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Saturday, November 7, 2009

Thiru. Vi. Ka, the Tamil Gandhi & His Times: Ch: 5: Tamil Gandhi


Date: Sunday, April 6, 1919

This is a sacred day in Indian History - Satyagraha Day. A Sanskrit word, it means what it says – Truth Takes Over. This mantra won Independence for us. It is a basic Gandhian tenet, brought alive that day to protest the infamous Rowlatt Act 1919 authorizing the government to imprison people without trial. Constitutional protests were brushed aside and it became law on March 10, 1919. The whole country was agitated. Ever the organization man, Gandhiji had set the date for the nation-wide Satyagraha Day well in advance, toured the country, extracted promises of patent transgression of the law and manifest good behaviour. The mantra spread like a wild fire.

ThiruViKa, a signatory of this pledge recalls the Madras outcome in his autobiography. The Royapettah and the Labour beats were assigned to him. Kamath partnered him in the former, Dhandapani Pillai in the latter. Toiling day and night, they let posters and pamphlets fly. A monitoring committee, including him and Rajaji, toured the whole city. Tempers, they found, running high at Perambur, a Labour stronghold. VaOosi and Dhandapani Pillai were struggling to keep peace and ThiruViKa delivered a Gandhian oration, lending the inimitable ThiruViKa touch, by citing Vashista, Prahlada, Jesus Christ and Appar. He asked them to disperse and reassemble the next day and keep peace. The mob behaved on both days.

Satyagraha Day was a day of penance, celebration and sacrifice. Bajans at the crack of the dawn (a Madras ‘must’), waves and waves of people pouring at Desabakthan office, a long procession vending its way to Guhananda Nilayam, the saivete centre, the Day was observed with becoming élan. Bharathiyar meandered in and deferred to ThiruViKa, and chanted, ‘Muruga, Muruga’. This was an impromptu Invocation. The effect was electric, moving the gathering to tears and me now.

A massive Labour army joined. Shops magically opened shutters, hastily prepared pots and pots of sweetened water and served to the thirsty army. The Behemoth wended its way to the waterfront and speeches were made. ThiruViKa complements his own vocal chord for being the in-built loud hailer. He expected imminent arrest; he was not arrested and thereby hangs a different tale! This long introduction serves three purposes - introducing the Tamil Gandhi, highlighting the pulse of the people and bringing out ThiruViKa in his elements. Whoever said that he a reticent person? Though not in this context, one cannot, but, record the outrage that stunned the nation on April 13, 1919 – the Jallianwala Bagh Massacre at the Holy City of Amritsar, Punjab. That single week rewrote Indian history.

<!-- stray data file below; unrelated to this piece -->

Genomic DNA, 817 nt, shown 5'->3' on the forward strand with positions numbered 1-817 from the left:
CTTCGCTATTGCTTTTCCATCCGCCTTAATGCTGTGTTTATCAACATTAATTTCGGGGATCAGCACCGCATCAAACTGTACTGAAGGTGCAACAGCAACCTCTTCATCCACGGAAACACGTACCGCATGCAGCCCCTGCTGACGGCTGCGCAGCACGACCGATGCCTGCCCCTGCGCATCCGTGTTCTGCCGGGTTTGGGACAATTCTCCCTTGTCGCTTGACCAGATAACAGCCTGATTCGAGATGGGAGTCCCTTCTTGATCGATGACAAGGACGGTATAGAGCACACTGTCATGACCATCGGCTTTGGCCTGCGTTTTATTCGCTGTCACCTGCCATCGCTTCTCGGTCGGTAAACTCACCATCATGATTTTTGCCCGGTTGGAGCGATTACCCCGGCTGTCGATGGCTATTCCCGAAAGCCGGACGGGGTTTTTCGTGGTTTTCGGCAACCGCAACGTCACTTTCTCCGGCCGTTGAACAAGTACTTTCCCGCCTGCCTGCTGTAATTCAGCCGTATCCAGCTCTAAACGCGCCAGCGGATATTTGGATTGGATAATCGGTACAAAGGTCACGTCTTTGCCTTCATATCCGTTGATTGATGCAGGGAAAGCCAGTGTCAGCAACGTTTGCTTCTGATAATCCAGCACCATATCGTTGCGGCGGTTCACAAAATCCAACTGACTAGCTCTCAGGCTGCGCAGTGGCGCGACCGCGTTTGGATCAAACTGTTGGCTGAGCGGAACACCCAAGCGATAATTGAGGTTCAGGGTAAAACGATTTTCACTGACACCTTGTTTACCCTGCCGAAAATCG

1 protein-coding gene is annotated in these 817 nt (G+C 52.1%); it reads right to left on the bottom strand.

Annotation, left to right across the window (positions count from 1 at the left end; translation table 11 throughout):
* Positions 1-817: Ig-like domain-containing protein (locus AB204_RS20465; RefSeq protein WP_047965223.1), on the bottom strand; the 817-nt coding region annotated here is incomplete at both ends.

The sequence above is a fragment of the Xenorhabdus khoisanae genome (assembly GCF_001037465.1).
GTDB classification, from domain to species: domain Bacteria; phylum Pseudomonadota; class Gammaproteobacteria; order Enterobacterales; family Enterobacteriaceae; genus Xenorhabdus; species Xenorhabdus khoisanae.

He called on Gandhiji in his railway coach at Arakonam halt on March 18, 1919, armed with a letter of introduction from Salem Sir T. Vijayaraghavachariar. It was his first darshan of the Mahatma. The meet is best described in his words.

I felt, he says, the presence of Raja Harichandra, the mythological king wedded to truth, Buddha and The Tamil saint, Thiruvalluvar.

Gandhiji asked him to be his interpreter and the first opportunity came a few days later, when he addressed the Labour at Preambur and Pattalam. The Tamil Gandhi, as he was addressed by many thereafter, took to reading Tolstoy to understand Gandhiji. Thus fortified, he authored the book, ‘Mahatma Gandhi & the Human Situation’ in 1921, illuminating Gandhism for the Tamil. He says in his Preface dated the May 1, 1921 that an essay in Desabakthan Annual of 1919 was developed into a pamphlet of fifty one pages and then into a book, “Gandhiji and the Human Situation” in five hundred pages. He wished to revise it for the third edition in 1926. That was not to be, as he was assailed by tragedies in the family. We do not know what he had in mind. He lived that book for the rest of his life, even in food habits and attire out of conviction.

Gnaniyar Adigal, the saintly scholar, once referred to Gandhiji as ‘ThiruViKa from the North’, Dr. Aa. Nagalingam, the only PhD researcher on ThiruViKa, told the writer. Gnaniyar Adigal was no ordinary person. A mystic and Tamil scholar, he was venerated for his wisdom. Pa. Mahalingam, in the Festschrift 1983, traces the Gandhian influence to an earlier talk by Dr. Henry.S. Polak. It was he, who gifted John Ruskin's book "Unto the Last" to Gandhiji in South Africa and thereby shaped the destiny of our nation. ThiruViKa dedicated himself to all the Gandhian values – truth, Satyagraha, non-violence, harijan uplift, prohibition, patriotism and women empowerment, in his writings and speeches. When exactly Gandhiji overtook Marx? We do not know except that the lines are blurred. This much is clear. He wrote in Navasakthi of March 17, 1922 that institutions should be formed for preserving and propagating Gandhian ideals, as the Congress party would forget him.